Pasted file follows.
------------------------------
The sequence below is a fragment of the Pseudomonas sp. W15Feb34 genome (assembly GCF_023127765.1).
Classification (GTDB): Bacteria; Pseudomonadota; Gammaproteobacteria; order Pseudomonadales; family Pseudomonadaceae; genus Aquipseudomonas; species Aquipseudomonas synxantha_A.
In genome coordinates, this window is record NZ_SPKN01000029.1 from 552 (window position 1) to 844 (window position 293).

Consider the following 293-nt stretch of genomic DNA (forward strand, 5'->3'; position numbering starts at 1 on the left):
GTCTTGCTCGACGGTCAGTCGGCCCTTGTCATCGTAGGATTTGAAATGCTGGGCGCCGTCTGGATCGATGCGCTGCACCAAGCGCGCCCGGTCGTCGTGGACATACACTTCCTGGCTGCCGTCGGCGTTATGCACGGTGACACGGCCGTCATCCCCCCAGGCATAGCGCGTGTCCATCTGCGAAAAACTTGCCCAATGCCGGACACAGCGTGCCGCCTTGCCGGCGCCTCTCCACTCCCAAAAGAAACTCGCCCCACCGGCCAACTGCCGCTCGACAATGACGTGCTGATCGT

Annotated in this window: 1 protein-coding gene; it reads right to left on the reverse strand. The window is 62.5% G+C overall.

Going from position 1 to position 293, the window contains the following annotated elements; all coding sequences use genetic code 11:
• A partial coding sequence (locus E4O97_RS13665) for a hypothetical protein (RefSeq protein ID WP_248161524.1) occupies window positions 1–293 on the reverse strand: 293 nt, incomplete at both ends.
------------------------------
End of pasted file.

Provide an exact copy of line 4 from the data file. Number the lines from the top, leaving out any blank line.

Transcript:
Consider the following 293-nt stretch of genomic DNA (forward strand, 5'->3'; position numbering starts at 1 on the left):